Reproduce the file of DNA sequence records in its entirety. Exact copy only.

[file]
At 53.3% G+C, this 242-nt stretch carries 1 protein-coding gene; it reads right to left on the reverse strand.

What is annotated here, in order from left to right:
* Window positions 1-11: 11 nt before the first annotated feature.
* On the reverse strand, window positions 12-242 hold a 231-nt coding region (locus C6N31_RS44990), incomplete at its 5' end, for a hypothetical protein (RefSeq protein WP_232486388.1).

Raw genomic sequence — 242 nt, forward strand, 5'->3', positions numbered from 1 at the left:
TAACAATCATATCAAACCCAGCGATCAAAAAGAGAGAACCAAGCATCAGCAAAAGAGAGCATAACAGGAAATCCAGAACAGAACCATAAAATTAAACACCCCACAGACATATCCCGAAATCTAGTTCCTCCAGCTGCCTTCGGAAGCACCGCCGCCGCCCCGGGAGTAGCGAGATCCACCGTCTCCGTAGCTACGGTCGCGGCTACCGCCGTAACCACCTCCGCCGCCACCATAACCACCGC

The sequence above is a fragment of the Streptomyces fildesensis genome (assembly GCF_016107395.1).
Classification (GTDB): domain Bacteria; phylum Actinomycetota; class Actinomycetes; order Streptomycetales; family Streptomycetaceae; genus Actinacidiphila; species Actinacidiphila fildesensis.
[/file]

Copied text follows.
At 53.3% G+C, this 242-nt stretch carries 1 protein-coding gene; it reads right to left on the reverse strand.

What is annotated here, in order from left to right:
* Window positions 1-11: 11 nt before the first annotated feature.
* On the reverse strand, window positions 12-242 hold a 231-nt coding region (locus C6N31_RS44990), incomplete at its 5' end, for a hypothetical protein (RefSeq protein WP_232486388.1).

Raw genomic sequence — 242 nt, forward strand, 5'->3', positions numbered from 1 at the left:
TAACAATCATATCAAACCCAGCGATCAAAAAGAGAGAACCAAGCATCAGCAAAAGAGAGCATAACAGGAAATCCAGAACAGAACCATAAAATTAAACACCCCACAGACATATCCCGAAATCTAGTTCCTCCAGCTGCCTTCGGAAGCACCGCCGCCGCCCCGGGAGTAGCGAGATCCACCGTCTCCGTAGCTACGGTCGCGGCTACCGCCGTAACCACCTCCGCCGCCACCATAACCACCGC

The sequence above is a fragment of the Streptomyces fildesensis genome (assembly GCF_016107395.1).
Classification (GTDB): domain Bacteria; phylum Actinomycetota; class Actinomycetes; order Streptomycetales; family Streptomycetaceae; genus Actinacidiphila; species Actinacidiphila fildesensis.